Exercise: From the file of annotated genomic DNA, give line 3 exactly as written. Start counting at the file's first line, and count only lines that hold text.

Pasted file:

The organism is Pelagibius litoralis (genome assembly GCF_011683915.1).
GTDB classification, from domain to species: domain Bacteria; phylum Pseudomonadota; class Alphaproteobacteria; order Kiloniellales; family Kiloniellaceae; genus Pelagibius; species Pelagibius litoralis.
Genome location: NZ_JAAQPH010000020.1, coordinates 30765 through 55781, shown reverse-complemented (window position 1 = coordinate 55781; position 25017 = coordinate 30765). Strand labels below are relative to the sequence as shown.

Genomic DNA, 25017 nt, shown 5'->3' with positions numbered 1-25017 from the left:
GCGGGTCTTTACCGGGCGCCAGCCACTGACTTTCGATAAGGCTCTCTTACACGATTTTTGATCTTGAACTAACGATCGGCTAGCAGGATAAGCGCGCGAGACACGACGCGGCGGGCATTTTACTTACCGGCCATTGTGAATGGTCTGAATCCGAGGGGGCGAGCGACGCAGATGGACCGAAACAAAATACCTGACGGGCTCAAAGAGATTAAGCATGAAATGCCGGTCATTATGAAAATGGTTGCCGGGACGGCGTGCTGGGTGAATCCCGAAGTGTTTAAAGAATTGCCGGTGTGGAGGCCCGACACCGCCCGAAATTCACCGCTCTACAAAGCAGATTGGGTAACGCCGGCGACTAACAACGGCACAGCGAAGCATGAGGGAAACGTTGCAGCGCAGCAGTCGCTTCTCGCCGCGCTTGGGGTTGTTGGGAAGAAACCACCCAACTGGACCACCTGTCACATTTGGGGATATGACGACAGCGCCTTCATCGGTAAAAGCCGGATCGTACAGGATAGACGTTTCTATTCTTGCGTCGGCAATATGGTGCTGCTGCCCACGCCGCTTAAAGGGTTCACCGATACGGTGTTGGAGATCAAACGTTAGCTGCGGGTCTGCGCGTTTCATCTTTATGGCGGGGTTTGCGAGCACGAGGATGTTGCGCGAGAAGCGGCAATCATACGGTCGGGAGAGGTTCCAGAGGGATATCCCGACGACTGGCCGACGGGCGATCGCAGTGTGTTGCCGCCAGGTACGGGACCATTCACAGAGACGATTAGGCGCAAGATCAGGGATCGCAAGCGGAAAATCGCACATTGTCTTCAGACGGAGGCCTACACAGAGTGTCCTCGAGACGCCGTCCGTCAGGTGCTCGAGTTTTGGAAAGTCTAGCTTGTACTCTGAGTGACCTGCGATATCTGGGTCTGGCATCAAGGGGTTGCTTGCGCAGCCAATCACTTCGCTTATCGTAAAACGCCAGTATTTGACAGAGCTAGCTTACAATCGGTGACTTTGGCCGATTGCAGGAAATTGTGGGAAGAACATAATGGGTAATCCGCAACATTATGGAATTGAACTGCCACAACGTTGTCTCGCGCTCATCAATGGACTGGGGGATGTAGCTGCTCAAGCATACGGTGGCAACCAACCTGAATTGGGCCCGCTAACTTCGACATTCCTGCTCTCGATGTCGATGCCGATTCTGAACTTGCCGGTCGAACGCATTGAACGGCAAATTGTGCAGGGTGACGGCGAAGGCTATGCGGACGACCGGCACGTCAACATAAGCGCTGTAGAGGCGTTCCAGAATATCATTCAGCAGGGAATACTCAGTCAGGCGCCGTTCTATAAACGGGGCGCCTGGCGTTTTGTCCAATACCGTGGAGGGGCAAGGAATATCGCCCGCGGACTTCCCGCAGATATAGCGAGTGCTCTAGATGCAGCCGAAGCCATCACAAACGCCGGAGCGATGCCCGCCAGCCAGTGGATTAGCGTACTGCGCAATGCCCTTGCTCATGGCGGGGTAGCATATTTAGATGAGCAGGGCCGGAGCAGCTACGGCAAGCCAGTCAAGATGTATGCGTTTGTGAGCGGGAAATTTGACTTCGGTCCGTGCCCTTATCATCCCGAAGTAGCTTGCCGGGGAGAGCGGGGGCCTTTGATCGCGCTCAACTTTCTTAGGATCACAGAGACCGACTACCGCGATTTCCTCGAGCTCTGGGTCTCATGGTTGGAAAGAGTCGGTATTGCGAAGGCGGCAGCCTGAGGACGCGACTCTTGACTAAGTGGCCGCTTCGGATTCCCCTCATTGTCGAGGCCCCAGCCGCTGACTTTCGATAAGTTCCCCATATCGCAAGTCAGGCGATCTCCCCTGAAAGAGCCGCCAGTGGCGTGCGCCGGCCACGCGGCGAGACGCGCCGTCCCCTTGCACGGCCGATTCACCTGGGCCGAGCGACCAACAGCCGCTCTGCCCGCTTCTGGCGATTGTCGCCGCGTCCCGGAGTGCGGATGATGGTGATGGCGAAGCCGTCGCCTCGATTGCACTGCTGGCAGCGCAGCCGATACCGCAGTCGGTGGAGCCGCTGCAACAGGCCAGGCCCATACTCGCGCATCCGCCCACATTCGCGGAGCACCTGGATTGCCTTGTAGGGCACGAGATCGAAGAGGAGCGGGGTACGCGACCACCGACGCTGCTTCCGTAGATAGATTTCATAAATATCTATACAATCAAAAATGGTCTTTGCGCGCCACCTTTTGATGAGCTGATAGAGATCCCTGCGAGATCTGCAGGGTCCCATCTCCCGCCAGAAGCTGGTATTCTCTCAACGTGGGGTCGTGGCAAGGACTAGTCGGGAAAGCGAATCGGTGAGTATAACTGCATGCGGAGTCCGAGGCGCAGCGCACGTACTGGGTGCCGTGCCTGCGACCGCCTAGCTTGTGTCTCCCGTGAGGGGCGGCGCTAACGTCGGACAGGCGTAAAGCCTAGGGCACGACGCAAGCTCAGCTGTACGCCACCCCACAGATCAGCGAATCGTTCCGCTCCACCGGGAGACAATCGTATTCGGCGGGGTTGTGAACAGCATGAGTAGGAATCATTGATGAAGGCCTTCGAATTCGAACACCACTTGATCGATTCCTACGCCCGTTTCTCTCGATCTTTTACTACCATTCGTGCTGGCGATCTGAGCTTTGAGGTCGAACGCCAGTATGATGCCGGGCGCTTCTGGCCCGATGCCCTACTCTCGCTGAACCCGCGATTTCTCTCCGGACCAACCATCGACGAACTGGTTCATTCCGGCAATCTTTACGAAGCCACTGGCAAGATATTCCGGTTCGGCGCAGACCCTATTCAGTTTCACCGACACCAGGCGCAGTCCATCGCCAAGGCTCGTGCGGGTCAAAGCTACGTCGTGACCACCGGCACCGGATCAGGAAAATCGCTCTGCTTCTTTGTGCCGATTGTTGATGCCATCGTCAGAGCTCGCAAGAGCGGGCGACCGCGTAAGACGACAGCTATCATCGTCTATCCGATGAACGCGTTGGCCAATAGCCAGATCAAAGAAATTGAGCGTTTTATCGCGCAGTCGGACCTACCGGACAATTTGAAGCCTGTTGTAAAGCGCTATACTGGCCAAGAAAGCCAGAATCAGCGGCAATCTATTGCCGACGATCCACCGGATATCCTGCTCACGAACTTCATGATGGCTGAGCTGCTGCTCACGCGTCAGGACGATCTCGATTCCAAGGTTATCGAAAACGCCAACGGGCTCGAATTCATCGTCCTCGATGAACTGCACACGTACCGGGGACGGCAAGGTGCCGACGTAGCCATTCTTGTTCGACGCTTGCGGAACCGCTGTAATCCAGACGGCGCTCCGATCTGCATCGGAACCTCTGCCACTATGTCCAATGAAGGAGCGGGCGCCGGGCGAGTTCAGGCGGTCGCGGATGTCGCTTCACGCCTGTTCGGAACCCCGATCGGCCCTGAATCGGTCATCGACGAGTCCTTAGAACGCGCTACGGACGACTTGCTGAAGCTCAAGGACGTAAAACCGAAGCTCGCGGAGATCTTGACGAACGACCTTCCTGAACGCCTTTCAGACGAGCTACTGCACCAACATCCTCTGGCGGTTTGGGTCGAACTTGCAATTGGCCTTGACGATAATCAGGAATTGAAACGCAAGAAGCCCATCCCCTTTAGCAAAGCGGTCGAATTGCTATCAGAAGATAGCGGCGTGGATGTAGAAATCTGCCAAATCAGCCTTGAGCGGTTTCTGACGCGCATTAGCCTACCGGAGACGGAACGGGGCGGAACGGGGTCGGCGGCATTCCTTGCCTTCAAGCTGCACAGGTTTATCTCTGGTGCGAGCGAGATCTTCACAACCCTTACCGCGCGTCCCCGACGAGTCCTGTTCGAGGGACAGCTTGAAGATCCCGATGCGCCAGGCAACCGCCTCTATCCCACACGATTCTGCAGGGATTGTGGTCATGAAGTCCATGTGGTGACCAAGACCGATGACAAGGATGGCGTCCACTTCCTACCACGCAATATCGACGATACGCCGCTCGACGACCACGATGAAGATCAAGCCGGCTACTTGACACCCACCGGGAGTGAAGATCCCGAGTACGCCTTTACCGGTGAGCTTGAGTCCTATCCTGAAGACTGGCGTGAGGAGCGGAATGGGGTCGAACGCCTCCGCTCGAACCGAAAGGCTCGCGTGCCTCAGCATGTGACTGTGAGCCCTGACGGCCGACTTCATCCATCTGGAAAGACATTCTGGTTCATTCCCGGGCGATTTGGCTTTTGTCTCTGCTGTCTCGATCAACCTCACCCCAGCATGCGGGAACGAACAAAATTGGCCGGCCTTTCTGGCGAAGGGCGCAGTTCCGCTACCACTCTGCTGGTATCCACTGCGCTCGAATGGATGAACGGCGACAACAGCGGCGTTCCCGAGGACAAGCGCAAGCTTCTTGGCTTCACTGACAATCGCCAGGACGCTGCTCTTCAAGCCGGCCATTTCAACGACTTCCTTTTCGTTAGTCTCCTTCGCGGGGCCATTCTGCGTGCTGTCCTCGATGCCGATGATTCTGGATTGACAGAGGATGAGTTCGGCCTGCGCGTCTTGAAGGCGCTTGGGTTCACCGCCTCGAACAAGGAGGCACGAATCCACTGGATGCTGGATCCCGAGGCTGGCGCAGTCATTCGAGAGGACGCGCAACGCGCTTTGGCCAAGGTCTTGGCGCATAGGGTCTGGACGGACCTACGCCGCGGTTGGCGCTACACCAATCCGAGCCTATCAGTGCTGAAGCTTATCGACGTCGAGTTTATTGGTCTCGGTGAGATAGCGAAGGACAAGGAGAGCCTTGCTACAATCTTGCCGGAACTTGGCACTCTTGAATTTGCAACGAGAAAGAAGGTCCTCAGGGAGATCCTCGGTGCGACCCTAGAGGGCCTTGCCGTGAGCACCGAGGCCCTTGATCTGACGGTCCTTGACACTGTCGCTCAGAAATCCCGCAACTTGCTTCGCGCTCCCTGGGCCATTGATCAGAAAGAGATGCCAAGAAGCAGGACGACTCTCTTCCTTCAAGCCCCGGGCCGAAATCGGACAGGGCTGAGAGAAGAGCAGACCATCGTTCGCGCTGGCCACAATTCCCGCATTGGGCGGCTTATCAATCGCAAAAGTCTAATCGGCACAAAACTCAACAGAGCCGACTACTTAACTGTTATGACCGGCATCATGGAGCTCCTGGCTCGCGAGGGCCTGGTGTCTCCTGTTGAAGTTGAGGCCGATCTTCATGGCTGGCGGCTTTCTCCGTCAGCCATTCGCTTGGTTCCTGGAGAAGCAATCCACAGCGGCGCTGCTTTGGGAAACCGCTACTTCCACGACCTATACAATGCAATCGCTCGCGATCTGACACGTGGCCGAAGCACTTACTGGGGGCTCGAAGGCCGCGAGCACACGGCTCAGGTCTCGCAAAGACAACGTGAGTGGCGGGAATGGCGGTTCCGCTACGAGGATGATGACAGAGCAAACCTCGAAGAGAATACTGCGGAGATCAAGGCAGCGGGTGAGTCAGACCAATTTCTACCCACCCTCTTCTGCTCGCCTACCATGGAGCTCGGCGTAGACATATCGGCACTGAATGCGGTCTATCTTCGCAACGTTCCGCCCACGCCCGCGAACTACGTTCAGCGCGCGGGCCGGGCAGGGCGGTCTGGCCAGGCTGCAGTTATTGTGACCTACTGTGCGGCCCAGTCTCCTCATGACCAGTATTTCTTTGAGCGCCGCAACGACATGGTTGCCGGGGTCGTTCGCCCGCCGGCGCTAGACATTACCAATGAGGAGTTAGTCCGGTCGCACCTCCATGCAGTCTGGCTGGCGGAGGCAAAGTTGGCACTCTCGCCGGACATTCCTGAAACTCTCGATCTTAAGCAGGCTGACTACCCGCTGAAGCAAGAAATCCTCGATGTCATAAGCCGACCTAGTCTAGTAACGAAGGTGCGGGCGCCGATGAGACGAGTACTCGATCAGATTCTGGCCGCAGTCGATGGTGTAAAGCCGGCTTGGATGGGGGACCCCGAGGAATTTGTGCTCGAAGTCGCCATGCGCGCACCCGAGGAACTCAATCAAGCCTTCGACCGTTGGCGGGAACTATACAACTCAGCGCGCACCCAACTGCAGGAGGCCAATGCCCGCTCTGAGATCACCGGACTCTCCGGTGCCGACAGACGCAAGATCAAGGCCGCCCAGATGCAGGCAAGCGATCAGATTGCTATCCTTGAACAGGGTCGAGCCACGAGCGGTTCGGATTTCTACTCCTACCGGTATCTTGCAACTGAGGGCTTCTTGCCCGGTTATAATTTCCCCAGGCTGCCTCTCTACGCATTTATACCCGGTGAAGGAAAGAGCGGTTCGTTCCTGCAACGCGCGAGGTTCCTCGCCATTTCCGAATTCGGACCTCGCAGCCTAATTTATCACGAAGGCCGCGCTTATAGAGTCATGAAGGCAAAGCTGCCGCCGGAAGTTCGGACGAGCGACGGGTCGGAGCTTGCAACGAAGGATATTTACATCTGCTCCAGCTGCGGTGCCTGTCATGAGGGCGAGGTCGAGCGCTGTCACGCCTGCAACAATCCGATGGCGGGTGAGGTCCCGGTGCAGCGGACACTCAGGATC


Genome location: NZ_JAAQPH010000020.1, coordinates 30765 through 55781, shown reverse-complemented (window position 1 = coordinate 55781; position 25017 = coordinate 30765). Strand labels below are relative to the sequence as shown.